New technique reduces pathogen identification time from two weeks to less than one hour
Transmitted by insects, especially the aster leafhopper, aster yellows (AY) outbreaks can cause severe production losses in many crops, including carrots, lettuce, and canola. Canola is a billion-dollar crop for Canada but the growing season in Western Canada is very short. Depending on the environmental conditions and number of infected leafhoppers, AY can be transmitted to canola in less than 24 hours and the leafhoppers can continue spreading the disease for the rest of their lives.
Scientists based in Saskatoon, Canada, developed a rapid, simple laboratory and field-adaptable DNA extraction method that allowed them to identify both plant pathogen and insect vector using molecular barcoding and gene sequencing. This method reduced the time from collection of insects to a positive identification of the presence of a pathogen from up to two weeks to less than one hour. They published their findings in Plant Health Progress.
"Using this methodology, we were able to go from DNA extraction to pathogen detection in less than one hour," according to lead author Karolina Pusz-Bochenska. "This rapid technique allows for same-day management decisions essential to preventing the spread of insect-transmitted pathogens."
To achieve this quick turnaround, Pusz-Bochenska and colleagues used DNA lysis paper to extract pathogen DNA, which was a novel choice that they combined with the rapid-detection potential of the sensitive and field-adaptable loop-mediated isothermal amplification (LAMP) assay. According to Pusz-Bochenska, this combination was groundbreaking.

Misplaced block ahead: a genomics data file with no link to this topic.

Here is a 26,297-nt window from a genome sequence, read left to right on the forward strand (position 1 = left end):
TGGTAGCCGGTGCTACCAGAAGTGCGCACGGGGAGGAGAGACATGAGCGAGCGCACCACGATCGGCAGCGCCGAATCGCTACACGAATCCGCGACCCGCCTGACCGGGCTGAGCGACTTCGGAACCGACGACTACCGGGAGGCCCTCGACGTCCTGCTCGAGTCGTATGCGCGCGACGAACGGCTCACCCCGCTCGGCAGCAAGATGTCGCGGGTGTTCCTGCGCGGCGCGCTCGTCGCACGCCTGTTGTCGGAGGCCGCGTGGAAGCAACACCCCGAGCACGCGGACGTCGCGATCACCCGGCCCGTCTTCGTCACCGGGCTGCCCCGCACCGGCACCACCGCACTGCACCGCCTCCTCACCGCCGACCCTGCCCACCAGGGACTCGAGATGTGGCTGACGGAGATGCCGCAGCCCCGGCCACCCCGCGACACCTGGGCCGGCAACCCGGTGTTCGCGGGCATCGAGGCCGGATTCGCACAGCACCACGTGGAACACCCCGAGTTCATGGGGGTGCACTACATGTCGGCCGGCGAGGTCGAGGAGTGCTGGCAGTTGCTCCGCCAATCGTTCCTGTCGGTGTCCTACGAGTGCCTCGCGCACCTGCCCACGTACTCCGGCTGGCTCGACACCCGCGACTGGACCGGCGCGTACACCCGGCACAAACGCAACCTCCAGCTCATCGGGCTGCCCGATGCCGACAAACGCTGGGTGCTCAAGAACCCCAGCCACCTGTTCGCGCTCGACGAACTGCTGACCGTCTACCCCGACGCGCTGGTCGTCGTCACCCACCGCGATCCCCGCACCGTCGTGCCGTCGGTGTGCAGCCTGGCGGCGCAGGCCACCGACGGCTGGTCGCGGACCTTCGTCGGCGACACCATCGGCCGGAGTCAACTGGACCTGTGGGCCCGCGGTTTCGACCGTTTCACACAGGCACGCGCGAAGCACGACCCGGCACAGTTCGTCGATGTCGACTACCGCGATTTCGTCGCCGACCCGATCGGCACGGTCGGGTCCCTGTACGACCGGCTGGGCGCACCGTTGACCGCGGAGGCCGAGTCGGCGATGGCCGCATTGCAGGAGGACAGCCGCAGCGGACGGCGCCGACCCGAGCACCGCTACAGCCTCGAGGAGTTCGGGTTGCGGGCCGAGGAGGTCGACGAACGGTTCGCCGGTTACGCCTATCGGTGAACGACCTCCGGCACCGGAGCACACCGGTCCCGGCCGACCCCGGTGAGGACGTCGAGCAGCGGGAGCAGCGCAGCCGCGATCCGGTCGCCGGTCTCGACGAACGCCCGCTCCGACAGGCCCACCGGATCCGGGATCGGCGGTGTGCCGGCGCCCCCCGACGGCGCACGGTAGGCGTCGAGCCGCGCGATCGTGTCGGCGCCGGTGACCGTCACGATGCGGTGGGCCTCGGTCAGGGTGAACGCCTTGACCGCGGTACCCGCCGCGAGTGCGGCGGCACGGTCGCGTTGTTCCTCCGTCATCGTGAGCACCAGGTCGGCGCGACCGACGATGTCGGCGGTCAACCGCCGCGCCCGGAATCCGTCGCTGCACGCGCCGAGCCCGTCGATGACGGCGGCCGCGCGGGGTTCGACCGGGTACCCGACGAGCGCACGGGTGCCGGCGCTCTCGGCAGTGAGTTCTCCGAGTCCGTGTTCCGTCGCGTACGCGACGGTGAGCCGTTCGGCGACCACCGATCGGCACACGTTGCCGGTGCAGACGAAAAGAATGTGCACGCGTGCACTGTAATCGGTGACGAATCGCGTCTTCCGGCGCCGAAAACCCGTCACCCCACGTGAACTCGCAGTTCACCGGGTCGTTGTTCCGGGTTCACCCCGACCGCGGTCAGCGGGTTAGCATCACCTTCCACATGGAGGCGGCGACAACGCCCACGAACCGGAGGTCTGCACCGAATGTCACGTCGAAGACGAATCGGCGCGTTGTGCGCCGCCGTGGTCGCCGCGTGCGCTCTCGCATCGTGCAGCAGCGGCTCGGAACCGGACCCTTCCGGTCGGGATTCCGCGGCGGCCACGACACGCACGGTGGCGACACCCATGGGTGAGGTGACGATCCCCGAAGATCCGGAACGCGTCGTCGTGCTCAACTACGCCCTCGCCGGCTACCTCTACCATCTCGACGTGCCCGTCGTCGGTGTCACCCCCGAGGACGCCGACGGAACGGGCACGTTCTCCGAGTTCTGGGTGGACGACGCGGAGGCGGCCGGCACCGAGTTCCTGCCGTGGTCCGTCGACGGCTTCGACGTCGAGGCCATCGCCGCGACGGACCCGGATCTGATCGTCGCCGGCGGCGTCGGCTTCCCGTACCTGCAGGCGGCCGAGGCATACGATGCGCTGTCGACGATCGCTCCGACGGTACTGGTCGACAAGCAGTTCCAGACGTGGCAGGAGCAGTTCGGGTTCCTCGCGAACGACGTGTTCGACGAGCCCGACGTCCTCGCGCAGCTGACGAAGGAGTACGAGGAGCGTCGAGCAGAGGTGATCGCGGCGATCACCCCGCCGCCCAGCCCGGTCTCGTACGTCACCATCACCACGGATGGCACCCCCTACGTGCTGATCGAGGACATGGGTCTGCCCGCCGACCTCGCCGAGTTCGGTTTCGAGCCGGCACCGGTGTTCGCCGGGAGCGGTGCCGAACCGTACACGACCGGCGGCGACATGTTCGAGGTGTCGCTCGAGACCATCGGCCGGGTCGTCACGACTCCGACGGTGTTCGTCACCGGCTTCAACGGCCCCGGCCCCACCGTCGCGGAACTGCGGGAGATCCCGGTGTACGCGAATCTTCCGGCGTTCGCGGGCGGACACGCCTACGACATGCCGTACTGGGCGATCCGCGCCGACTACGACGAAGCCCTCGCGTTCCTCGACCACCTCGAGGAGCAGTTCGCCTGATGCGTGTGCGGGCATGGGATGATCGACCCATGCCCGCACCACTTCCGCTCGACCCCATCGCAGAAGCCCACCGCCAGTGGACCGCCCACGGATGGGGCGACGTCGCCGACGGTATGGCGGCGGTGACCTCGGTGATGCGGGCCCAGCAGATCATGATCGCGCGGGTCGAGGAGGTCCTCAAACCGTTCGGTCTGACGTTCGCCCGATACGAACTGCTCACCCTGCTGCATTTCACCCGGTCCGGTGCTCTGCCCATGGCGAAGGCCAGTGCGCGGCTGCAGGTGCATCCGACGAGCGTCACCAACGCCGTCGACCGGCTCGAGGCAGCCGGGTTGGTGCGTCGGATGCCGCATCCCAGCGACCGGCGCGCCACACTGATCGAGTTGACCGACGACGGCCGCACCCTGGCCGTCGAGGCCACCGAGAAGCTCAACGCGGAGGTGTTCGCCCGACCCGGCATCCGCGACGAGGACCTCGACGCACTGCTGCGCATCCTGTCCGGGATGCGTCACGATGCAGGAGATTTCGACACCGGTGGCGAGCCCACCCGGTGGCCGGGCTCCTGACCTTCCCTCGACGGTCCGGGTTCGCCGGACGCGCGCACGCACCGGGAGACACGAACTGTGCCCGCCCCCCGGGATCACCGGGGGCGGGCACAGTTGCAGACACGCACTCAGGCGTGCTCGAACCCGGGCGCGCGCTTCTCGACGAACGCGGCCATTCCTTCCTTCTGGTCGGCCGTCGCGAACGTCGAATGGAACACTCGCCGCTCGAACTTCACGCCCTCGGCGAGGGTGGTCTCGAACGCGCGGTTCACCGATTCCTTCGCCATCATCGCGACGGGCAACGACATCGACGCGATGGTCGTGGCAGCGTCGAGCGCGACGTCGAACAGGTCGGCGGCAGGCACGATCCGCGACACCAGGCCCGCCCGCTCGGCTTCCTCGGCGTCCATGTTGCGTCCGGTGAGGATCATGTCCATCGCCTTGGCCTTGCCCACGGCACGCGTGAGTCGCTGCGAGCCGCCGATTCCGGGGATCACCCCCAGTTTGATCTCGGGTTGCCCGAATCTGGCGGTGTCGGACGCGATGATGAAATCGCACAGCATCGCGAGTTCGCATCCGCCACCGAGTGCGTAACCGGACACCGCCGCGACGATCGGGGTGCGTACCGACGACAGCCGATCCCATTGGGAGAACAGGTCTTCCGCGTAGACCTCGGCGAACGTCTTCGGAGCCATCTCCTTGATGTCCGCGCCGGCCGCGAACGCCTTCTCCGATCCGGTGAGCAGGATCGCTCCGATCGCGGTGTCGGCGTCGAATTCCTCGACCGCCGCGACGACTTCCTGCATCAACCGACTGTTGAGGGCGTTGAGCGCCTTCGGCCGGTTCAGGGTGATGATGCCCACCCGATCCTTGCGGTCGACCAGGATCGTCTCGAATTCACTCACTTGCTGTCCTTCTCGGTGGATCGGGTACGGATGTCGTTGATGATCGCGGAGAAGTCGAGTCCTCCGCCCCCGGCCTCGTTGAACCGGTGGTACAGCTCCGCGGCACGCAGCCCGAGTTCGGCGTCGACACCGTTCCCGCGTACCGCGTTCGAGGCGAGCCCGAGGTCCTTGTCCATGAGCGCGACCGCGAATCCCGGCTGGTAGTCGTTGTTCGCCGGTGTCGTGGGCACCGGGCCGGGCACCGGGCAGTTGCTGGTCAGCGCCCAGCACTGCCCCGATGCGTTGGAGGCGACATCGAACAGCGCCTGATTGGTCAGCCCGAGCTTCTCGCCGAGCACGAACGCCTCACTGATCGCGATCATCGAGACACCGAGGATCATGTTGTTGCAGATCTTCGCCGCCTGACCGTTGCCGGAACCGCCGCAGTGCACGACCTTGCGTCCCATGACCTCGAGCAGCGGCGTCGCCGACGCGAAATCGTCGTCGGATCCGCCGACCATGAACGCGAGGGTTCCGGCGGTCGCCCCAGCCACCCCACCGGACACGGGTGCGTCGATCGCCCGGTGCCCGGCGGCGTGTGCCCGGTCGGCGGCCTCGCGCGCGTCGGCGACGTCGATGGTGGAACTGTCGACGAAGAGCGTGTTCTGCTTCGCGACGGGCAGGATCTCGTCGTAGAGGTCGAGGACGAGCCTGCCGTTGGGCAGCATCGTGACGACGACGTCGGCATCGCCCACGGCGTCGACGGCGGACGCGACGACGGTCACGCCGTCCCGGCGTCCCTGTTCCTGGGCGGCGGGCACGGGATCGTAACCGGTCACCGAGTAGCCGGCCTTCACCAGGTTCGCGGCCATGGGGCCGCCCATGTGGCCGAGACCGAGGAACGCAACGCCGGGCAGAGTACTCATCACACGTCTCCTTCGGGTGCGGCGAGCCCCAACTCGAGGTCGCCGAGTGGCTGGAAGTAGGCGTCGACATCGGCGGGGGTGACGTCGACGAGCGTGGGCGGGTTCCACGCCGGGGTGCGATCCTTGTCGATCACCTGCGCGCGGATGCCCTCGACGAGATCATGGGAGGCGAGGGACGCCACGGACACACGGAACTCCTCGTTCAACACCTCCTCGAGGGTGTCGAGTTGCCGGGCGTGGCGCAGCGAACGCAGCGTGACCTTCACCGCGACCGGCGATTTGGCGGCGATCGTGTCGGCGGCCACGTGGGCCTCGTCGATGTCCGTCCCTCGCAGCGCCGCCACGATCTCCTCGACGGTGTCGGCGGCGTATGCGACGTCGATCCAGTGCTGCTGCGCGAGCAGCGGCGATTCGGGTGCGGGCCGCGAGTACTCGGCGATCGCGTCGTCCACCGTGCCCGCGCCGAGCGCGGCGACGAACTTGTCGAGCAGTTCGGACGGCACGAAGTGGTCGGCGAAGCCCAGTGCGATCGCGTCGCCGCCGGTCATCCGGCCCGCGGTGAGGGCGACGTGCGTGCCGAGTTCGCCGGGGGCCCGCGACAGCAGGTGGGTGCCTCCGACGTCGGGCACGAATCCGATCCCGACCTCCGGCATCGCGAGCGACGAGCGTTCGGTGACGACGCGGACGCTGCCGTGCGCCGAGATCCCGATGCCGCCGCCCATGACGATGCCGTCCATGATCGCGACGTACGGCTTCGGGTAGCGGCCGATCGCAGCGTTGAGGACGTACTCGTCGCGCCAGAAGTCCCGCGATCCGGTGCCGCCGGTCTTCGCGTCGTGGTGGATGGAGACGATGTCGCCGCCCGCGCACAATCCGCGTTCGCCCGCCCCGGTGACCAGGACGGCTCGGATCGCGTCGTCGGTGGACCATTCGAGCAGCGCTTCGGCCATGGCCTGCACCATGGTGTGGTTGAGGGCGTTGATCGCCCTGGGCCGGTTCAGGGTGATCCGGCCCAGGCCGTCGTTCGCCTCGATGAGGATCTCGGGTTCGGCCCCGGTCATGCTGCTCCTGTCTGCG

"When the aster leafhoppers migrate into Canada in spring, they bring AY phytoplasmas that can cause devastating damage to canola crops, and we need a rapid-test to determine if these migrant leafhoppers are a threat or not. A rapid analysis of the leafhoppers allows us to estimate the infectivity of the population and forecast the risk to the crops, allowing the growers to make management decisions if the leafhoppers have arrived in their fields."
While this research focuses on agriculture, this techniques has potential applications to horticulture as well as animal and human health. For more details, read "A Rapid, Simple, Laboratory and Field-Adaptable DNA Extraction and Diagnostic Method Suitable for Insect-Transmitted Plant Pathogen and Insect Identification," which is freely available through the end of March.